http://electronics360.globalspec.com/article/3974/...
    http://www.digitimes.com/news/a20140328PD213.html
    Reply
  • Kidster3001 - Monday, April 07, 2014 - link

    "16nm finfet" is TSMC slang for "it's really 20nm but we need to make it sound better" Reply
  • Khato - Monday, March 31, 2014 - link

    Here's a hint - Intel's fab advantage is always shrinking according to the foundry PR. When has TSMC or Global Foundries or all the rest not promised a narrowing of the gap? Why precisely is this latest round of reactionary roadmaps going to be any different?

    Want a sampling of how TSMC's 20nm is actually going thus far? Because we've actually had the first indicator for awhile now, namely that Xilinx announced shipment of their first 20nm FPGA back in November of 2013 - http://press.xilinx.com/2013-11-11-Xilinx-Ships-In... Now compare that to TSMC's 28nm process where Xiling announced shipment of their first 28nm FPGA in March of 2011 - http://press.xilinx.com/2011-03-18-Xilinx-Ships-Wo... - which was what, 9 months before consumer products started showing up? Either way it's a pretty clear indication that TSMC is on track for at least a 2.5 year gap between 28nm and 20nm... which is, at best, maintaining the gap with Intel.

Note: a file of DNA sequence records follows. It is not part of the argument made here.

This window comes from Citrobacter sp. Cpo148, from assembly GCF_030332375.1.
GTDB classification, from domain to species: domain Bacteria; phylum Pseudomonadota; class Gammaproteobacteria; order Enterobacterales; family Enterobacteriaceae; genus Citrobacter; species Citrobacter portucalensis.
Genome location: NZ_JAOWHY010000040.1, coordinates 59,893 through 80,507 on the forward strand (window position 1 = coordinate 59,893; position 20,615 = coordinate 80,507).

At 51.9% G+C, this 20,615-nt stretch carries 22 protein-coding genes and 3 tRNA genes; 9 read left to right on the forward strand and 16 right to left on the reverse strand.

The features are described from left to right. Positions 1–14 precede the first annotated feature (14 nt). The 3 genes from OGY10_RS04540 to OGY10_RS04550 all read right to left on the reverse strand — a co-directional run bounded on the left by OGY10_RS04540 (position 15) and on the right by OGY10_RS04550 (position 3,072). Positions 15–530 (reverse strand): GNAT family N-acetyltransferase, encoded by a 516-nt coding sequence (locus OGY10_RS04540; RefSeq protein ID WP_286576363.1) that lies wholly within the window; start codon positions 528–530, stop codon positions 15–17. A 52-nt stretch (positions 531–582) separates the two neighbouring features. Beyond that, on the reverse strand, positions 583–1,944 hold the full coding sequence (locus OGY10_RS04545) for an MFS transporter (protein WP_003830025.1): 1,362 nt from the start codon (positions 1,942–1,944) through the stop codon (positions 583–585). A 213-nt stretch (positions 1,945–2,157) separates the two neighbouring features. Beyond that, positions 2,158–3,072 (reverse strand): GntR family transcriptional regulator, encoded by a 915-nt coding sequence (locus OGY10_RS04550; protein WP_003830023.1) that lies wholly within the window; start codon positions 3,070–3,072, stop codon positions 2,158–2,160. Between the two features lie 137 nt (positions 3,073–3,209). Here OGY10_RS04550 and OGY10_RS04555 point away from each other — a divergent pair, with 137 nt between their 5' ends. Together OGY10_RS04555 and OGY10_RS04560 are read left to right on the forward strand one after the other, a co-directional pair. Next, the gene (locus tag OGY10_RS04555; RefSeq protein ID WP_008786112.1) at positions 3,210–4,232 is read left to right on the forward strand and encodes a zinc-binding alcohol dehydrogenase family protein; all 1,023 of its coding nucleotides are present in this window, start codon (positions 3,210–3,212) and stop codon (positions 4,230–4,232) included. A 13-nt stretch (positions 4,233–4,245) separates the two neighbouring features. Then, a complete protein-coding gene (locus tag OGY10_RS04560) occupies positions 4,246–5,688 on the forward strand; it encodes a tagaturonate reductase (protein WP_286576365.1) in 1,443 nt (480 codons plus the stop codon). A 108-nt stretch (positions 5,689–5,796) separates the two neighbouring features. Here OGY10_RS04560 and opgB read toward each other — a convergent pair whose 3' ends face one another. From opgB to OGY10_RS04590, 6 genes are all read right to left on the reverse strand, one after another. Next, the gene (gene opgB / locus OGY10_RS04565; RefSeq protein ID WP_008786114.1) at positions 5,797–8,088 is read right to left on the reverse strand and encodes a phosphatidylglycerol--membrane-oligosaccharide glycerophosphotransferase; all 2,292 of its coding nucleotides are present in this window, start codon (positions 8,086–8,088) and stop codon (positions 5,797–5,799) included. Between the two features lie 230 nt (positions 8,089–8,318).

Then, of course, there's still the matter of FinFET implementation. We'll have to wait and see whether or not they actually deliver on that promise. After all, recall when FinFET went on TSMC's roadmap? Not to mention everyone else's? Yeah, that's right, pretty much immediately after Intel's 22nm announcement. Same thing happened with TSMC's '16nm FF+' creation - another roadmap response to Intel with very little evidence that it's anything more than a PR move.
    Reply
  • iollmann - Monday, March 31, 2014 - link

    Given that the size of an atom is about 0.3 nm, it seems unlikely to me that anyone's fab advantage can last too much longer. Eventually you hit the wall, and other factors such as quality of software take over. Reply
  • Kidster3001 - Monday, April 07, 2014 - link

    Intel's fab advantage is, in fact, growing every year. TSMC won't have workable 16 nm finfet "that you can buy" for about 3 years. They are falling further behind every year. Reply
  • WaltFrench - Monday, March 31, 2014 - link